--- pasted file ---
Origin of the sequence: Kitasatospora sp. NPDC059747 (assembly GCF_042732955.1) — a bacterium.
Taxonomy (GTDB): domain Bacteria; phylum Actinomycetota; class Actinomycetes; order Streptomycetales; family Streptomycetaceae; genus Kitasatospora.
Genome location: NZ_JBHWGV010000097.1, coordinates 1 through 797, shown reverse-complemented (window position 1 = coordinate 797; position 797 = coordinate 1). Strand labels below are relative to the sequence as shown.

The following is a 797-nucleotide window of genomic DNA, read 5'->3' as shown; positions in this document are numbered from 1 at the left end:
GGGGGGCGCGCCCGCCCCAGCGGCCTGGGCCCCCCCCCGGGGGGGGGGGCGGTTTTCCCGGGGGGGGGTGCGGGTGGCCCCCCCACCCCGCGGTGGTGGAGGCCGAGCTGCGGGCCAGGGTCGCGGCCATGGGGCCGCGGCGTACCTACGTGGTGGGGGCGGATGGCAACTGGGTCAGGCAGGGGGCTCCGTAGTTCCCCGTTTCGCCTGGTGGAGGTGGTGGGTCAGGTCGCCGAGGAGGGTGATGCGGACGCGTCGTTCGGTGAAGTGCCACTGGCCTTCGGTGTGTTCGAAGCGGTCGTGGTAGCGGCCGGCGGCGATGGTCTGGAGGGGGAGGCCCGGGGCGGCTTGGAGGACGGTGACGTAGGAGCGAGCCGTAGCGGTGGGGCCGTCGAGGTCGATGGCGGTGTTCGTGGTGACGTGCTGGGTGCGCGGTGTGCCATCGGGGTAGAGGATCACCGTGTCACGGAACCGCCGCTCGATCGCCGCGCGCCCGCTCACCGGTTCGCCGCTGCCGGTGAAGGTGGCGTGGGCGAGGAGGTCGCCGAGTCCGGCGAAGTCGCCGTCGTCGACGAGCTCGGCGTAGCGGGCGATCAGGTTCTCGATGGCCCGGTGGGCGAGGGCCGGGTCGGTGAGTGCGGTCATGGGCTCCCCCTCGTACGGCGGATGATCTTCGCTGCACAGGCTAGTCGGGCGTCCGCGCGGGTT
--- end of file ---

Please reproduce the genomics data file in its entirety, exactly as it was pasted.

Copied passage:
Origin of the sequence: Kitasatospora sp. NPDC059747 (assembly GCF_042732955.1) — a bacterium.
Taxonomy (GTDB): domain Bacteria; phylum Actinomycetota; class Actinomycetes; order Streptomycetales; family Streptomycetaceae; genus Kitasatospora.
Genome location: NZ_JBHWGV010000097.1, coordinates 1 through 797, shown reverse-complemented (window position 1 = coordinate 797; position 797 = coordinate 1). Strand labels below are relative to the sequence as shown.

The following is a 797-nucleotide window of genomic DNA, read 5'->3' as shown; positions in this document are numbered from 1 at the left end:
GGGGGGCGCGCCCGCCCCAGCGGCCTGGGCCCCCCCCCGGGGGGGGGGGCGGTTTTCCCGGGGGGGGGTGCGGGTGGCCCCCCCACCCCGCGGTGGTGGAGGCCGAGCTGCGGGCCAGGGTCGCGGCCATGGGGCCGCGGCGTACCTACGTGGTGGGGGCGGATGGCAACTGGGTCAGGCAGGGGGCTCCGTAGTTCCCCGTTTCGCCTGGTGGAGGTGGTGGGTCAGGTCGCCGAGGAGGGTGATGCGGACGCGTCGTTCGGTGAAGTGCCACTGGCCTTCGGTGTGTTCGAAGCGGTCGTGGTAGCGGCCGGCGGCGATGGTCTGGAGGGGGAGGCCCGGGGCGGCTTGGAGGACGGTGACGTAGGAGCGAGCCGTAGCGGTGGGGCCGTCGAGGTCGATGGCGGTGTTCGTGGTGACGTGCTGGGTGCGCGGTGTGCCATCGGGGTAGAGGATCACCGTGTCACGGAACCGCCGCTCGATCGCCGCGCGCCCGCTCACCGGTTCGCCGCTGCCGGTGAAGGTGGCGTGGGCGAGGAGGTCGCCGAGTCCGGCGAAGTCGCCGTCGTCGACGAGCTCGGCGTAGCGGGCGATCAGGTTCTCGATGGCCCGGTGGGCGAGGGCCGGGTCGGTGAGTGCGGTCATGGGCTCCCCCTCGTACGGCGGATGATCTTCGCTGCACAGGCTAGTCGGGCGTCCGCGCGGGTT